It’s a place you put people… to forget about ‘em!
It was a form of self-defense. I was so close to suicide at that point that the only way to stay alive was to wall my ‘true self’ up — to find some kind of workable peace with living as a man. While I didn’t initially go to Denver to find my ‘self’, that is exactly what I did. And then I imprisoned that self and left it for dead so that I could go on living.
And I did just that. I went on living. Bricking that self up in the dark corner of my mind. At first moment by moment as it took all the moments to make the wall as strong as possible. The moments became less frequent as I was able to embrace life after Denver as I could. I was often depressed, but depression has always been part of my status quo, so it seemed to be something I would just have to deal with to get by.
At one point, the depression got so bad that suicide was back on the table as an option. I shared that with my parents and they paid for a couple of months of rigorous day-long therapy (groups and individual sessions with mediated confrontations with my parents) and that therapy was successful in that it allowed me to tie it all to the shit I was dealing with regarding my relationship with my father. At no time during any of it did I mention that I had operated under the belief that I was a transsexual for most of my life. For some reason, it didn’t seem germane.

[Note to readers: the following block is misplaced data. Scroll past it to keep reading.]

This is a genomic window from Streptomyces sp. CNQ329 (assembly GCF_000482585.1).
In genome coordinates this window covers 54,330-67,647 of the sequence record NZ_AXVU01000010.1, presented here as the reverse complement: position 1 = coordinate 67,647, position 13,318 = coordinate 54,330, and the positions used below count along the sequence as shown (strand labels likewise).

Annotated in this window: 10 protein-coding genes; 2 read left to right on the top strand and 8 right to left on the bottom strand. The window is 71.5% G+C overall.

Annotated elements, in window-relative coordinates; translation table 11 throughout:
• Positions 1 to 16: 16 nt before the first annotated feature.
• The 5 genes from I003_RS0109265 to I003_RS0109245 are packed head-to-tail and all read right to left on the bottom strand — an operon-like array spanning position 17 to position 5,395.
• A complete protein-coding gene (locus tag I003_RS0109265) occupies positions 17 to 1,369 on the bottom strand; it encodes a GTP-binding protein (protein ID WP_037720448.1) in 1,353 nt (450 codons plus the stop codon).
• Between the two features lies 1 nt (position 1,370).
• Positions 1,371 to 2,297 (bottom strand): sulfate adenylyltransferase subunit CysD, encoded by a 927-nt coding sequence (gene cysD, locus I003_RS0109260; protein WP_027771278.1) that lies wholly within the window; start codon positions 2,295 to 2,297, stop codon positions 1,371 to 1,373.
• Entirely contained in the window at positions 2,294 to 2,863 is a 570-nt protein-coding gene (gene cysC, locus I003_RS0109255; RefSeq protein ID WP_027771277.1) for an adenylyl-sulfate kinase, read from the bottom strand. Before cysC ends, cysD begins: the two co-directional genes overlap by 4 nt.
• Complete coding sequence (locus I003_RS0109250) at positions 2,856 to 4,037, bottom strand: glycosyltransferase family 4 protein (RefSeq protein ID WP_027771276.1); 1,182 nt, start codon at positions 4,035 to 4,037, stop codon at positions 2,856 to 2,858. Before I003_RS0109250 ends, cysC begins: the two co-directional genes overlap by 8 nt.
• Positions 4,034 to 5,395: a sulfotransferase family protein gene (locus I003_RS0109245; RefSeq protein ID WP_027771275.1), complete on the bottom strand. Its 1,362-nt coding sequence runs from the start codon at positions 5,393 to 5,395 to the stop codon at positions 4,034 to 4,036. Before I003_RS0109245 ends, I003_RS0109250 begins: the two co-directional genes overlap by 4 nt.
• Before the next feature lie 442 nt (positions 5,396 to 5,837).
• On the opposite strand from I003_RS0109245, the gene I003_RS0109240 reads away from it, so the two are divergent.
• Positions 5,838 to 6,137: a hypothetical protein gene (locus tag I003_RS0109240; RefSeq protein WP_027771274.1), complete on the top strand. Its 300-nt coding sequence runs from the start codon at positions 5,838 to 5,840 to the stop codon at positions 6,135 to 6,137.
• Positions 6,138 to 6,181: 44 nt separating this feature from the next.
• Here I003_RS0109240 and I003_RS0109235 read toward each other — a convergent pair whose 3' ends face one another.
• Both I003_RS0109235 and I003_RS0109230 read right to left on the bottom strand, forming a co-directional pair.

That is how strong the prison was. That was how bloody good the oubliette turned out to be. It wasn’t that I had no memory of where I had trapped my self; it was that I was able to operate as if that self was not the dominant issue. I could put the blame for all my crap on poor parental communication or my weight or my inability to follow through on anything.
My inability to follow through…. I kept starting things and not finishing. College. Writing projects. Careers. I would continually begin things and be passionate about the beginnings and then when I hit a rough patch, the passion would evaporate, as would my energy for the project or the goal. Which would lead to more depression…second verse same as the first.
All the while, my self that was walled up would occasionally cry out and I would answer with some half-hearted cross-dressing that just about always made me feel ridiculous and reinforce the prison just a little more.